Aberdeen University Boat Club enjoyed the bragging rights over their city rivals Robert Gordon University after triumphing in the 25th Aberdeen Standard Investments Boat Race.
The AUBC crew pipped their RGU counterparts by three seconds in the 3.5km annual race along the River Dee.
AUBC president Kate Sugden, whose crew finished in a time of 8:03 minutes, said it was a great feeling to win the landmark race.
She said: “It is special because it is the 25th year.
“It means so much to the university and the club.
“The result was incredible and a massive relief.
“I’m thrilled that we retained the title in such an important year for the boat race. The crew has been training so hard for the last few months, and Robert Gordon University had a strong crew, so it was a well-deserved victory and I’m really proud of everything they’ve achieved.
“It’s always incredible to see so many people out celebrating rowing in Aberdeen, and the cheers of the crowd along the course made for a really exciting atmosphere.”
Robert Gordon University Boat Club president Lizzie Buchan was proud of her side for pushing Aberdeen University all the way.
She said: “It was a very tough race and a lot closer than last year.
“I am proud of my crew.
“We put in a great performance and gave it everything.
“We know we tried our best and that is all you can really ask for.
“Aberdeen University put on an impressive performance.
“It is disappointing not to win but we put up a really good fight.
“We won the novice race for the first time in 25 years and we won the alumni one as well.
“Hopefully next year we can get the clean sweep.”
Aberdeen University will attempt to make it three in a row in 2021 but Sugden admitted her crew were made to work hard for the victory on Saturday.
Sugden was impressed with the way her team dealt with a couple of tricky situations, including when one of the oar blades was caught in the water, known as a crab.
She said: “That was the most horrendous thing because they had such a lead and then they caught this crab and the whole boat completely changed direction.
“Then then they were close to crashing with RGU.
“It was horrible but they got it back together and pulled through in the end.
“It shows that they had it in them to recover from a situation like that and then recover into a solid rhythm to pull it through to the finish thankfully.”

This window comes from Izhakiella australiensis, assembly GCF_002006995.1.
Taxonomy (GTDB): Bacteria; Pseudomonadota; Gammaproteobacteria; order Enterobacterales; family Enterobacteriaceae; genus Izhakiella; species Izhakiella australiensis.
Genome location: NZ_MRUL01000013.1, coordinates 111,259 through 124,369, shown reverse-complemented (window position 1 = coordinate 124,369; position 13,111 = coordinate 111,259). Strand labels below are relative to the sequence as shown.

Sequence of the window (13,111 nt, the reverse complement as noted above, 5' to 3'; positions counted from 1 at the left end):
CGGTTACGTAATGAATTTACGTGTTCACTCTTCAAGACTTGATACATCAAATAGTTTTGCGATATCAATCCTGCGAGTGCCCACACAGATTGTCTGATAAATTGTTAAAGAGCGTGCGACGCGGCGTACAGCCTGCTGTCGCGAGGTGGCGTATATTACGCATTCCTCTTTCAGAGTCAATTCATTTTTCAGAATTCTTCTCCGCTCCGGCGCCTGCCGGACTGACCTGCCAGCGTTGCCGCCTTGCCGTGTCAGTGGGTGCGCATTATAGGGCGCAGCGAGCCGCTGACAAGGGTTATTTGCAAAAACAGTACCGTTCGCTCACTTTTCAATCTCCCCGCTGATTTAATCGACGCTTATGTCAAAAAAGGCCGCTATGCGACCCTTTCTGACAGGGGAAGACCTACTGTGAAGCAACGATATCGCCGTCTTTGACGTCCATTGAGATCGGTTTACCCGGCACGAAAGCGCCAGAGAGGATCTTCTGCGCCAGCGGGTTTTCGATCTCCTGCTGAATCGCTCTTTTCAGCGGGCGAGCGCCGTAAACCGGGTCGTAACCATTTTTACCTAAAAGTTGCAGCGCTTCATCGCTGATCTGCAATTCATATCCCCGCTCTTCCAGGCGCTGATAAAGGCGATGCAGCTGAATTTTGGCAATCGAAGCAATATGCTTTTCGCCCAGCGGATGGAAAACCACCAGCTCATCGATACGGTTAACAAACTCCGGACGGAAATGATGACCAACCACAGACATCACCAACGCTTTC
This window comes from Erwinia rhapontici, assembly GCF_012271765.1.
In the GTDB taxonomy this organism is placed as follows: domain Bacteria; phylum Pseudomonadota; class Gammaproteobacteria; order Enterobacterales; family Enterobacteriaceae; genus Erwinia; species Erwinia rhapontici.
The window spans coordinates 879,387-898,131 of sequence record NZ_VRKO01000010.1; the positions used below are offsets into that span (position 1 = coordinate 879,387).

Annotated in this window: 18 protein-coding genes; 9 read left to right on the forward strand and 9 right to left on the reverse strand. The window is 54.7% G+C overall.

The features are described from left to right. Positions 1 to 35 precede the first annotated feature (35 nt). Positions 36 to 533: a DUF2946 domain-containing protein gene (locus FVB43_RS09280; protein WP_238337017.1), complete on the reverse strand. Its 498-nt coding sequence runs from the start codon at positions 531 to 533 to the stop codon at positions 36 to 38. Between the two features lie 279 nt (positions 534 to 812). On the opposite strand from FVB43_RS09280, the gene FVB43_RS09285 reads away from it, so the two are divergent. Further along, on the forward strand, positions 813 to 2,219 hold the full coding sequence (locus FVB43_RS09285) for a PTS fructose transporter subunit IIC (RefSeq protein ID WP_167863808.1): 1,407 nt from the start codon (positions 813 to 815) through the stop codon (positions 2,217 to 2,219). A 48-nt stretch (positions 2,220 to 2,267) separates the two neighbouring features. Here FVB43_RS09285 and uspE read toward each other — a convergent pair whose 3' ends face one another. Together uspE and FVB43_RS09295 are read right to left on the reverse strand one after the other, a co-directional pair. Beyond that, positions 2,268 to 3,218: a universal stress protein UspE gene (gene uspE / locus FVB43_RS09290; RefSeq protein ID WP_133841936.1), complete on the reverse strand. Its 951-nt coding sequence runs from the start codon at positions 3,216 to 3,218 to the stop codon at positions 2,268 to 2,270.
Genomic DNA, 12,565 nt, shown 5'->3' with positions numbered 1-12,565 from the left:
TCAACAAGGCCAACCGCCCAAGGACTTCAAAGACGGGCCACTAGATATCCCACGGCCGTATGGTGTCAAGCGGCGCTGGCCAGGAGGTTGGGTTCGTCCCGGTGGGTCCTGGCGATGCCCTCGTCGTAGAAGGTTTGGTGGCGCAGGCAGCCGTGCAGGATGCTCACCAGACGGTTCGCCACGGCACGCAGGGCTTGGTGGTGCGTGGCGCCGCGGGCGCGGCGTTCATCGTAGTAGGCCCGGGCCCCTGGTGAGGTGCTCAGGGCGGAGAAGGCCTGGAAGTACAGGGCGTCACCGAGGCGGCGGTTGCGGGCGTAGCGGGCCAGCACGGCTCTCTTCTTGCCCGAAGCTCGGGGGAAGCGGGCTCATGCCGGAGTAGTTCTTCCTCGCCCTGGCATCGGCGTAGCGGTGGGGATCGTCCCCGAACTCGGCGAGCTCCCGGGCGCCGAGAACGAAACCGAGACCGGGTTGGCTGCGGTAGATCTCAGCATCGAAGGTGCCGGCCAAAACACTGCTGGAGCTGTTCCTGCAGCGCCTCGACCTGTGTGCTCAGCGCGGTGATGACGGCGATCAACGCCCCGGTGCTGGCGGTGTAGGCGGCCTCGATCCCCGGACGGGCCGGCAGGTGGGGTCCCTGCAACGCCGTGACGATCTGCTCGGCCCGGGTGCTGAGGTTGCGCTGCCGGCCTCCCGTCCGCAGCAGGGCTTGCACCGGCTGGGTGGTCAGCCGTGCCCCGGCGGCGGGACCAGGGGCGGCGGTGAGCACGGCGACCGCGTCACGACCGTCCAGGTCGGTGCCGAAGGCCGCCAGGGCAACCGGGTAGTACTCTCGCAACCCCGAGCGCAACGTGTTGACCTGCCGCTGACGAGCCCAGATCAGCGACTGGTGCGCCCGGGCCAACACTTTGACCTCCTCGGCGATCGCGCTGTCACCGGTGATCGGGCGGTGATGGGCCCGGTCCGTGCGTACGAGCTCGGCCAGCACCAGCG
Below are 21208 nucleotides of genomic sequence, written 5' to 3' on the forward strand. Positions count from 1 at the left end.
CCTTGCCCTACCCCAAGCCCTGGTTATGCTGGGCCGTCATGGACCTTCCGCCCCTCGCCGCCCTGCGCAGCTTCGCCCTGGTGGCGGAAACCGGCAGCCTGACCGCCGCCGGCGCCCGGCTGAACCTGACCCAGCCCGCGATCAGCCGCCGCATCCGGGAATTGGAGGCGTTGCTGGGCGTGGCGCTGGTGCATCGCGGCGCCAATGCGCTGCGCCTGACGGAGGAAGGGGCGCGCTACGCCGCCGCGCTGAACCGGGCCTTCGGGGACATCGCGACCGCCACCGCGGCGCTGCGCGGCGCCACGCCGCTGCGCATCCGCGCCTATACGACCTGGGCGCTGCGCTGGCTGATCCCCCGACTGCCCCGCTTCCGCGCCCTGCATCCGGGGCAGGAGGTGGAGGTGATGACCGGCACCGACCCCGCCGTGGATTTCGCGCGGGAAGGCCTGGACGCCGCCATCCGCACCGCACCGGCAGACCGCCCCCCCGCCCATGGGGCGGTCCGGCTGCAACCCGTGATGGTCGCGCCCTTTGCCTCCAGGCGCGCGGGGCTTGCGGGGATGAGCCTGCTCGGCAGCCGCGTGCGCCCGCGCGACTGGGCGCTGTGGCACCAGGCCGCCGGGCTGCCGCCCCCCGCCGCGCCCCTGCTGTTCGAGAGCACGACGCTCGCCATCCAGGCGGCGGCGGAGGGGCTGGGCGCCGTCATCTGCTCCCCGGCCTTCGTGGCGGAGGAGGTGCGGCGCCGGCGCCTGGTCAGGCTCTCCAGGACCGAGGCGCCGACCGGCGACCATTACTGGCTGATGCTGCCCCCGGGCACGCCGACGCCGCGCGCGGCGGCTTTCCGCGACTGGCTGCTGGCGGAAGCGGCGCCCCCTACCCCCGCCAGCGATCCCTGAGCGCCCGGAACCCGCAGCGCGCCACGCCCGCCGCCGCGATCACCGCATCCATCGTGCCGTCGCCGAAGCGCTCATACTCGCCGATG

Thomas Lloyd, a member of the Aberdeen University team, was also thrilled with the victory.
The 18-year-old from Edinburgh said: “It was a very interesting race and very nice to win.
“I had a little bit of a mess-up, catching the crab in the middle.
“We just had to keep calm, get the blade out and start again.
“But that is not the first time something like that has happened so it was motivation to pull even harder.
“You don’t want to let the crew down and we pushed even harder to get across the finishing line.
“To mess up in the middle and still win felt good. We would have felt a lot worse if we had lost.”
The AUBC cox Alliott Irvine felt his side did well not to panic when a mishap allowed RGU back into the race.
He said: “The feeling afterwards was one of utter relief.
“The race started off really well and we got a length on them around the first bend.
“We were stretching that out until after the railway bridge and the number four seat Thomas caught a crab and suddenly they were right next to us and we had to fight for it all over again.
“We had to fight hard over that last 400 metres so it was utter relief to win.”
He added: “We had a comfortable lead and were in our rhythm and suddenly we had to regain all of that after losing it.
“We had to make sure we didn’t panic.
“If we had started to panic then things would have got worse.”
The 20-year-old said his side’s strategy paid off.
He said: “RGU was a bigger crew and we didn’t think they were as fit.
“We thought their plan would have been to set off hard and try to demoralise us.
“Our plan was to hold our rhythm the whole way through and be able to keep a higher tempo and therefore be able to use our fitness to gain the advantage.”
Irvine said winning the event in its 25th year made the achievement all the sweeter.
He said: “I think it is special being the victor on the anniversary.
“There is quite a nice sensation about being the winner on this day.”
The crew representing Aberdeen University were Lena Kraft (21) from Heidelberg, Germany; Emily Carruthers (20), India Dodd (21) and Thomas Lloyd (18) from Edinburgh; Dean Porter (22) from Milland, England; Andrew Dunse (20) from Dumfries; Christy Crook (21) from Inverness; and Adam Wilson (21) from Aberdeen. The crew were coxed by Alliott Irvine (20) from Wallingford, England.
The crew representing Robert Gordon University were Antoine de Reviers (21) from Lyon, France; Michael Troy (19) from Hamilton; Benedek Gaál (24) from Esztergom, Hungary; Sarah Cameron (19) and Lizzie Buchan (20) from Edinburgh; Abigail Topp (18) from Blackburn; and Gregor Pittendreigh (22) and Kate Jones (34) from Aberdeen. The cox was Sophie Telfer (19) from Kinross.